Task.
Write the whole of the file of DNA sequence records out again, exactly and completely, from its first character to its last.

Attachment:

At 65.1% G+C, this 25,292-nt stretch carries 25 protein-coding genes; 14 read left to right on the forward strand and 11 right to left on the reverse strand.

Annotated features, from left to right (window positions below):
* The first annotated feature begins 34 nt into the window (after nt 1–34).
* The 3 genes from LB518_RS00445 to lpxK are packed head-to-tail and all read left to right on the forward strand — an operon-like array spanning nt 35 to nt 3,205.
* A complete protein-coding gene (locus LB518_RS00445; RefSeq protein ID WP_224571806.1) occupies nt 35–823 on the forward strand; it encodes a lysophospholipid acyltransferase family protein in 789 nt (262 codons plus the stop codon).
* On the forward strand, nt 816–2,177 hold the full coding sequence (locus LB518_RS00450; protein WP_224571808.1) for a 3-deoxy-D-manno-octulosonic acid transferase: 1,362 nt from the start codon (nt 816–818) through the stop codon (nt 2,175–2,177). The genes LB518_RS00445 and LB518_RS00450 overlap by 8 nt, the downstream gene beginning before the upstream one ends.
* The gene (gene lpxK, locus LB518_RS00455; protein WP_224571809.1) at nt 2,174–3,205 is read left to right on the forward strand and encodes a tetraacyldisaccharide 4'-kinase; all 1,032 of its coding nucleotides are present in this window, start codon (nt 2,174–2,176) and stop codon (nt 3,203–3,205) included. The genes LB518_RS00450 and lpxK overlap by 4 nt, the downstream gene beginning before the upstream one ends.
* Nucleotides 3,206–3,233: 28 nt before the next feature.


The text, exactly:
At 65.1% G+C, this 25,292-nt stretch carries 25 protein-coding genes; 14 read left to right on the forward strand and 11 right to left on the reverse strand.

Annotated features, from left to right (window positions below):
* The first annotated feature begins 34 nt into the window (after nt 1–34).
* The 3 genes from LB518_RS00445 to lpxK are packed head-to-tail and all read left to right on the forward strand — an operon-like array spanning nt 35 to nt 3,205.
* A complete protein-coding gene (locus LB518_RS00445; RefSeq protein ID WP_224571806.1) occupies nt 35–823 on the forward strand; it encodes a lysophospholipid acyltransferase family protein in 789 nt (262 codons plus the stop codon).
* On the forward strand, nt 816–2,177 hold the full coding sequence (locus LB518_RS00450; protein WP_224571808.1) for a 3-deoxy-D-manno-octulosonic acid transferase: 1,362 nt from the start codon (nt 816–818) through the stop codon (nt 2,175–2,177). The genes LB518_RS00445 and LB518_RS00450 overlap by 8 nt, the downstream gene beginning before the upstream one ends.
* The gene (gene lpxK, locus LB518_RS00455; protein WP_224571809.1) at nt 2,174–3,205 is read left to right on the forward strand and encodes a tetraacyldisaccharide 4'-kinase; all 1,032 of its coding nucleotides are present in this window, start codon (nt 2,174–2,176) and stop codon (nt 3,203–3,205) included. The genes LB518_RS00450 and lpxK overlap by 4 nt, the downstream gene beginning before the upstream one ends.
* Nucleotides 3,206–3,233: 28 nt before the next feature.